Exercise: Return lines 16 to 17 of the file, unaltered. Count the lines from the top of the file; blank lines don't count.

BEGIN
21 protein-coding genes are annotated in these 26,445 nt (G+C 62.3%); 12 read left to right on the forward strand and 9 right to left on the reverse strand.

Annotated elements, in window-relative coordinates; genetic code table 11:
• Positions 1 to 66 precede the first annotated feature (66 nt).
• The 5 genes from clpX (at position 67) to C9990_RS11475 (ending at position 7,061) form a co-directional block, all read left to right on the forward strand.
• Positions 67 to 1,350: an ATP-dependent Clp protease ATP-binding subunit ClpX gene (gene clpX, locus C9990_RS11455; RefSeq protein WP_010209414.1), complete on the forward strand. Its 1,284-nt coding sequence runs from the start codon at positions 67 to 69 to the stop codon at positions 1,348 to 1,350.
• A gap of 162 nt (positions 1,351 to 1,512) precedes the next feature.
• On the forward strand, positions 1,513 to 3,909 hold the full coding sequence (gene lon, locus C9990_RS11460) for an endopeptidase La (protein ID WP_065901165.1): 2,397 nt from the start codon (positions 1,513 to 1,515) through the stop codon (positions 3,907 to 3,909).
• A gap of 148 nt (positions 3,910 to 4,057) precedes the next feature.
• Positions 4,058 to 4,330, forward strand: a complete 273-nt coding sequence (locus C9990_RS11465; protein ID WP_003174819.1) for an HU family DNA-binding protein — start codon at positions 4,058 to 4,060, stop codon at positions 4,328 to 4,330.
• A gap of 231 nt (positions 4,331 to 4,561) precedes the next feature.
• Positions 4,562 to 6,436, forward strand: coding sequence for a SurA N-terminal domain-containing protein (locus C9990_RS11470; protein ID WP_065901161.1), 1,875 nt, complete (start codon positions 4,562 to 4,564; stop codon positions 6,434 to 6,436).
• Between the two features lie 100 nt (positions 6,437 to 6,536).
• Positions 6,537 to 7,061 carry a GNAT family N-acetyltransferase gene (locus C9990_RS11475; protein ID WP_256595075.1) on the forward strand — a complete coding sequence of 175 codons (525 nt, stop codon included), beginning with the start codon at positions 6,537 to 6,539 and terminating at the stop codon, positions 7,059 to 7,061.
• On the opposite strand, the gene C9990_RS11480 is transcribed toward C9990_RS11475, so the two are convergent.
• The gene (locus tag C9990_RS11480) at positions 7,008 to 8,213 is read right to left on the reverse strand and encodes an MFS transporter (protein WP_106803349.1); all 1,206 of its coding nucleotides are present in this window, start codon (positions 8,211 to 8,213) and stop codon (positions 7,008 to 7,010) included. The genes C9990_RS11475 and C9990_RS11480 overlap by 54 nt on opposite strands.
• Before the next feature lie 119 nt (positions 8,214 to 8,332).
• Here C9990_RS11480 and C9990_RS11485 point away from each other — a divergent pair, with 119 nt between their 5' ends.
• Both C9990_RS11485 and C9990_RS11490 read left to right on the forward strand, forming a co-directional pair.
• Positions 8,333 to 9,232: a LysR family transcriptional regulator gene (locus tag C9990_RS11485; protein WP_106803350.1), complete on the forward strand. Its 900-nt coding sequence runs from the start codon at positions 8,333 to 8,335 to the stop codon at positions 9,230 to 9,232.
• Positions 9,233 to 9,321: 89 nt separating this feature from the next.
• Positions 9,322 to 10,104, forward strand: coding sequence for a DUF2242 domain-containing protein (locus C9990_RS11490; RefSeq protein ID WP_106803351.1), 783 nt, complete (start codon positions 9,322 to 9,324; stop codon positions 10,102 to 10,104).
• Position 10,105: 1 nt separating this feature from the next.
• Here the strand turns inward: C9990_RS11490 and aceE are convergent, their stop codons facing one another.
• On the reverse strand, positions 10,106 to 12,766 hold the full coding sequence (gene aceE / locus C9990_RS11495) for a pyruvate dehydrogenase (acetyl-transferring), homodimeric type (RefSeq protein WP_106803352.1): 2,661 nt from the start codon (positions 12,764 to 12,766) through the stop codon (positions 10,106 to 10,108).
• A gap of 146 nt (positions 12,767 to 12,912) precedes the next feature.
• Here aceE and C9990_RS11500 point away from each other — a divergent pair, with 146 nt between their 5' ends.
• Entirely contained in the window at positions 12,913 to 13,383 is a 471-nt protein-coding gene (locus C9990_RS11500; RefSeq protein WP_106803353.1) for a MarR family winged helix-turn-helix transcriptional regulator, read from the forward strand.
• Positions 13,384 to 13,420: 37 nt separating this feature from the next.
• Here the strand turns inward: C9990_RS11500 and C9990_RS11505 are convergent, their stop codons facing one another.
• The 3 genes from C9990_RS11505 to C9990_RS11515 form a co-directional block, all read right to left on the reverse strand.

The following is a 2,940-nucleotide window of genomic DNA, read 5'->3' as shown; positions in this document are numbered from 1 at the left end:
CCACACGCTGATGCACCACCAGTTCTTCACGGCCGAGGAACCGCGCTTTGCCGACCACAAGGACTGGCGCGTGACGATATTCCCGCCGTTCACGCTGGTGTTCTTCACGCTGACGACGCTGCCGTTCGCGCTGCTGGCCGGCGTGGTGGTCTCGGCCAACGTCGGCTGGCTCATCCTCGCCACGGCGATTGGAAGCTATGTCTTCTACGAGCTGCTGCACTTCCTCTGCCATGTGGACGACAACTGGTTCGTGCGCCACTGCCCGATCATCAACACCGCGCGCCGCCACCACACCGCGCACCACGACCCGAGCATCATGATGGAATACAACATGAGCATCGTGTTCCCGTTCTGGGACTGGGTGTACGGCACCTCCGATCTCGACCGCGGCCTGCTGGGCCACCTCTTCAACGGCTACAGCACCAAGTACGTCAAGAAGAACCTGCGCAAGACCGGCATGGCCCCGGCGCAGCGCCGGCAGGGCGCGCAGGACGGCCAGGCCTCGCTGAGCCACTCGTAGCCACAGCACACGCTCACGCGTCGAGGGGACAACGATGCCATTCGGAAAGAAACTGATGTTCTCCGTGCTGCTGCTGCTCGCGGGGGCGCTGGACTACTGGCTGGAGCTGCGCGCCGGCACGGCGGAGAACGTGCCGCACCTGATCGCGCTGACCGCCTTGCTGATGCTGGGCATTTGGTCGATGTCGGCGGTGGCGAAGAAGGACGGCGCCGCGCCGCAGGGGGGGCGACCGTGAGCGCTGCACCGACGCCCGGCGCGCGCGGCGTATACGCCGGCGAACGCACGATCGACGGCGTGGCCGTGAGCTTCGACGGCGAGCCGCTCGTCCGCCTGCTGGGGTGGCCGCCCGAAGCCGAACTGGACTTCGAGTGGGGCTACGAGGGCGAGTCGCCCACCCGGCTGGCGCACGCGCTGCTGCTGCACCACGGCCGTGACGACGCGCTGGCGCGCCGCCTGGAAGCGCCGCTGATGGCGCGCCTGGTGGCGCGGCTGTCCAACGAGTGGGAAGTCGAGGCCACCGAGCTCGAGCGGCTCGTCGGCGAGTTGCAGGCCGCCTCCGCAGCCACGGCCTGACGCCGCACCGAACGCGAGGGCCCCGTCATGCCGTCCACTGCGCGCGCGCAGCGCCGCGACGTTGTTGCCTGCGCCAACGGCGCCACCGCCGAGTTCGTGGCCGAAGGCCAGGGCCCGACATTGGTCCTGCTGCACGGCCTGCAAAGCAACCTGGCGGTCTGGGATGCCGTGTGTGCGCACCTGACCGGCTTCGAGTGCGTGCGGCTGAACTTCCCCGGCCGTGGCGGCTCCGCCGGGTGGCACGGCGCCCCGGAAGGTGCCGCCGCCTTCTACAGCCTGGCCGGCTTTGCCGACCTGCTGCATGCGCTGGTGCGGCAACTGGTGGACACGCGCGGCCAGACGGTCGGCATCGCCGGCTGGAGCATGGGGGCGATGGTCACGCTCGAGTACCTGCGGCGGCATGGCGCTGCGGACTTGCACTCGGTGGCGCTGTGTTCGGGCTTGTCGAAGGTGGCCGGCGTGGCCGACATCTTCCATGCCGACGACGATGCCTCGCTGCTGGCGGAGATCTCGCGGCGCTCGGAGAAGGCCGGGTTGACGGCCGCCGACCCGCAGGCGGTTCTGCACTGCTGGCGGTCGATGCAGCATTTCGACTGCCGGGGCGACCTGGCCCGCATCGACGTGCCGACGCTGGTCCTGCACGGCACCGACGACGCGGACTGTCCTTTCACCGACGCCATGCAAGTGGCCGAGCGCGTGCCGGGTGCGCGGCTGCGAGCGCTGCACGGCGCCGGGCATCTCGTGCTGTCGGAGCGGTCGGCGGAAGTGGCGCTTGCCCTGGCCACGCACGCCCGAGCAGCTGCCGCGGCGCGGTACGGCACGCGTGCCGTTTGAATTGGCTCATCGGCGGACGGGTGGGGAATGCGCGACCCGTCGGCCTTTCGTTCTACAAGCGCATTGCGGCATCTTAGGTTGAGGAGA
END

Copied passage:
• Before the next feature lie 119 nt (positions 8,214 to 8,332).
• Here C9990_RS11480 and C9990_RS11485 point away from each other — a divergent pair, with 119 nt between their 5' ends.